What a career in Dental Technology looks like
02 Jun 20
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Professor George E Holmes DL | President & Vice Chancellor
“...tutors are very supportive and you’re not just a student ID number, at this university you are an individual with a name.”
Ellisse Vernon | BSc (Hons) Adult Nursing
15 August 2020
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Lockdown is in full swing, people are finding new hobbies, and for those who are starting to build a future, deciding which career to embark upon is the next stage. For those who are interested in the dental sector, researching is essential to understanding what role is right for you, whether this is through readings blogs or attending one of the Open Days at the University of Bolton.
In this blog, you can discover the six specialisms that dental technicians work in so you can gain an insight into what a future career could look like.
This type of specialism deals with using porcelain to fabricate teeth. Not all patients who are recommended dental prosthetics will be advised to have ceramics; however, they are a popular choice for their aesthetic style and durability. They're great for younger patients who are looking for a veneer style tooth and for it to last a long time.
This type of specialism is the most popular for patients and dentists to choose, and all Dental Technology students will be taught in this area. Crowns are essential to help severely decayed teeth and help bind the tooth to prevent more damage from being done. Bridges are similar in terms of their popularity, but help to bridge the gap between adjacent teeth, filling any holes from teeth that are missing.
There are many reasons that people need dentures, tooth decay, removal and even in cases of extreme injury. Those who choose a career in creating complete dentures need to be able to create more than just one or two types of teeth; they need to master an entire set. Not only does the prosthetic have to look right, it has to fit perfectly and comfortably for the user, and also, be durable for continual usage.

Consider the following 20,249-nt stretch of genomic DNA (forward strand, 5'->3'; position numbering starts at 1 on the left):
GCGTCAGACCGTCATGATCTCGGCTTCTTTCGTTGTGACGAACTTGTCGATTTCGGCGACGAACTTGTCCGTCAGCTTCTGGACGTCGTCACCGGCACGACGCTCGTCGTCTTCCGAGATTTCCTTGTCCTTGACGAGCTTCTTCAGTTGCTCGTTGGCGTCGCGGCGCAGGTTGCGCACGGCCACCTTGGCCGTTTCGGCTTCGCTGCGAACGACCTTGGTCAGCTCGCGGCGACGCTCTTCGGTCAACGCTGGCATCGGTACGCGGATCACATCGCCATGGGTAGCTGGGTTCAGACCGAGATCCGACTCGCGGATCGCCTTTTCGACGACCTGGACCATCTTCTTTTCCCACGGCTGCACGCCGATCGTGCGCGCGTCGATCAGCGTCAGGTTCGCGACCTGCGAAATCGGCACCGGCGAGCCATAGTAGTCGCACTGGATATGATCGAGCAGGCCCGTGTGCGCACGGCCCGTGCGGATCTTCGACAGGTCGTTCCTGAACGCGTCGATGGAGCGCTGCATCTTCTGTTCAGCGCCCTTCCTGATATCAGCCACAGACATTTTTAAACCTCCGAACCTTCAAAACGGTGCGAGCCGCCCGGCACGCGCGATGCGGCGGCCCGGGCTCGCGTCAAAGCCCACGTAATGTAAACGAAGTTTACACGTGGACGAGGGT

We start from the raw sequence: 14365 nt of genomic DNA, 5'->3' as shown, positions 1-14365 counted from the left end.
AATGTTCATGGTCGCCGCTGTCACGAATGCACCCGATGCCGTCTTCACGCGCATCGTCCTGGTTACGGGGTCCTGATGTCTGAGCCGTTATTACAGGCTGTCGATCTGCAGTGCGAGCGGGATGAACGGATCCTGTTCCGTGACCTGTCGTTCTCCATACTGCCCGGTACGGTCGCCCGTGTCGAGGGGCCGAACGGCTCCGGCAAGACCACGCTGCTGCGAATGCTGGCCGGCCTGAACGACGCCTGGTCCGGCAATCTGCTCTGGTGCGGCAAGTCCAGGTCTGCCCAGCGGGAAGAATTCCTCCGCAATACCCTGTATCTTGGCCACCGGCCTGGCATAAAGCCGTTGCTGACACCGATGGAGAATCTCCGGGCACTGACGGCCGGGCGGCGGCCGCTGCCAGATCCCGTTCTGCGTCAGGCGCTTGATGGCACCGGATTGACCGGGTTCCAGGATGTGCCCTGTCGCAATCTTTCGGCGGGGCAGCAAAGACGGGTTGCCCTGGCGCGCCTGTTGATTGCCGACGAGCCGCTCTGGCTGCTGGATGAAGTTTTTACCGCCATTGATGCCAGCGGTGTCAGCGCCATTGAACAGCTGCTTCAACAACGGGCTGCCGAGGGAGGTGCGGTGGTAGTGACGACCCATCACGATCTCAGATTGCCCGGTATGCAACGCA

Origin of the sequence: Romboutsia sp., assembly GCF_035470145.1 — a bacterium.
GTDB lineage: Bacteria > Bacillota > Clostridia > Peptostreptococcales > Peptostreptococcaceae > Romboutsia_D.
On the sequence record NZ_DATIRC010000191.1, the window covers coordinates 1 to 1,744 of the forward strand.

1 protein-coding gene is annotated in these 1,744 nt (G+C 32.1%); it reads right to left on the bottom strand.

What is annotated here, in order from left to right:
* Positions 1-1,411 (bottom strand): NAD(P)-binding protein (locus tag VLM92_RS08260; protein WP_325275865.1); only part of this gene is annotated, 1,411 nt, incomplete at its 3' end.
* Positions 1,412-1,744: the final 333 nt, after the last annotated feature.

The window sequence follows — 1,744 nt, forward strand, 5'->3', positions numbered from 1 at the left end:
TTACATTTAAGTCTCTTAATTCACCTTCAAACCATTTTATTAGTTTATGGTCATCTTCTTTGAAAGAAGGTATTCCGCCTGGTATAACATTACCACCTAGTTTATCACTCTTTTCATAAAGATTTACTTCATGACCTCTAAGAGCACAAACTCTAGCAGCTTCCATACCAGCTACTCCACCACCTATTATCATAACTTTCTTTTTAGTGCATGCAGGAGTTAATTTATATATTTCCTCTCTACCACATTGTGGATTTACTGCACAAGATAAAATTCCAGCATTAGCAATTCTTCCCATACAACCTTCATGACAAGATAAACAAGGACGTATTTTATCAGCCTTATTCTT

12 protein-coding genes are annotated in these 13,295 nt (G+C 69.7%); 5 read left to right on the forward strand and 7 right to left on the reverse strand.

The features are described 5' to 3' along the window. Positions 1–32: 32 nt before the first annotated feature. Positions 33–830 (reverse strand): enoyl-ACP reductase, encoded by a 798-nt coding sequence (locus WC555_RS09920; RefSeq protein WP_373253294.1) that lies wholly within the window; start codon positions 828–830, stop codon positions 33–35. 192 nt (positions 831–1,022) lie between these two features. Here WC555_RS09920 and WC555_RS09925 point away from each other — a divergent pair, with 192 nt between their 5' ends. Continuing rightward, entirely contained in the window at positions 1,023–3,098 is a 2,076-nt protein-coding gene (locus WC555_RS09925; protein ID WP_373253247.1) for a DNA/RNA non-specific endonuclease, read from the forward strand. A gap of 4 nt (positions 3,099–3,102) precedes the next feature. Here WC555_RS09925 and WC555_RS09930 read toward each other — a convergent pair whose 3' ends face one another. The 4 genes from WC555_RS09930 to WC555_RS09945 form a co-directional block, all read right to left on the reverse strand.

Those who work in an orthodontic specialism work closely with orthodontists, as opposed to dentists, as most technicians do. Those who work in this specialism help create appliances that help move and align a patient's teeth; this often involves creating braces. Braces can come in multiple forms but are always prescribed by the orthodontist, meaning a dental technicians skill set must be diverse.
Often, those who specialise in implants also have extensive knowledge of working with crowns and bridges as they also help replace missing or damaged teeth. However, one key difference with implants is that they do not fix onto adjacent or other teeth; they are surgically implanted like an anchor to the jawbone. This means technicians must create a tooth that suits the patient's mouth but also one that fits within the jaw.
This specialism is similar to complete dentures, except partial dentures are removable as they only replace a few teeth. Due to their temporary status, partial dentures are often used instead of bridges or implants, especially in younger patients whose jaws have not yet fully grown.
Now you know the various specialisms that dental technicians work in, do you think any of these fascinating roles are for you? More importantly, do you feel like you know enough information about the area? Be sure to book onto a Virtual Open Day to ask our lecturers any further questions you may have or leave a comment below.